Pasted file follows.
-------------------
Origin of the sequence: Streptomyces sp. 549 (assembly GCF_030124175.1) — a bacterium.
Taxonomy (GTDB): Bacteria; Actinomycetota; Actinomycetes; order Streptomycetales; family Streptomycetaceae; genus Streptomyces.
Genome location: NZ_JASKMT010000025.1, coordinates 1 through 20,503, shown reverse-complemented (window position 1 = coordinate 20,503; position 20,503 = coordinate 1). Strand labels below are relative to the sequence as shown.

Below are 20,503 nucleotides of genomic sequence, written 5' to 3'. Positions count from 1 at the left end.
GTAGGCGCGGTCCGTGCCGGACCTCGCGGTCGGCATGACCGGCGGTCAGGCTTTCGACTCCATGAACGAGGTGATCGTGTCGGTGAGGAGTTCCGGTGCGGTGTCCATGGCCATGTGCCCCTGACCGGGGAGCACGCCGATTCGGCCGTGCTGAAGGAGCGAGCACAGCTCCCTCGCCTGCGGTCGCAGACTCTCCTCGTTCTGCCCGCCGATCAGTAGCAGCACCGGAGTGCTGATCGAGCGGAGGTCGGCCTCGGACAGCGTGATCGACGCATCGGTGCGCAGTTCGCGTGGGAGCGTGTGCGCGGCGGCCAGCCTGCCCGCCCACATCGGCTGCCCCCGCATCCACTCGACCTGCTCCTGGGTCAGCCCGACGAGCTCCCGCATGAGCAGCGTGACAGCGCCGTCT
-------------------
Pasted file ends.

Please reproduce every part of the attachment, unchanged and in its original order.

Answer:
Origin of the sequence: Streptomyces sp. 549 (assembly GCF_030124175.1) — a bacterium.
Taxonomy (GTDB): Bacteria; Actinomycetota; Actinomycetes; order Streptomycetales; family Streptomycetaceae; genus Streptomyces.
Genome location: NZ_JASKMT010000025.1, coordinates 1 through 20,503, shown reverse-complemented (window position 1 = coordinate 20,503; position 20,503 = coordinate 1). Strand labels below are relative to the sequence as shown.

Below are 20,503 nucleotides of genomic sequence, written 5' to 3'. Positions count from 1 at the left end.
GTAGGCGCGGTCCGTGCCGGACCTCGCGGTCGGCATGACCGGCGGTCAGGCTTTCGACTCCATGAACGAGGTGATCGTGTCGGTGAGGAGTTCCGGTGCGGTGTCCATGGCCATGTGCCCCTGACCGGGGAGCACGCCGATTCGGCCGTGCTGAAGGAGCGAGCACAGCTCCCTCGCCTGCGGTCGCAGACTCTCCTCGTTCTGCCCGCCGATCAGTAGCAGCACCGGAGTGCTGATCGAGCGGAGGTCGGCCTCGGACAGCGTGATCGACGCATCGGTGCGCAGTTCGCGTGGGAGCGTGTGCGCGGCGGCCAGCCTGCCCGCCCACATCGGCTGCCCCCGCATCCACTCGACCTGCTCCTGGGTCAGCCCGACGAGCTCCCGCATGAGCAGCGTGACAGCGCCGTCT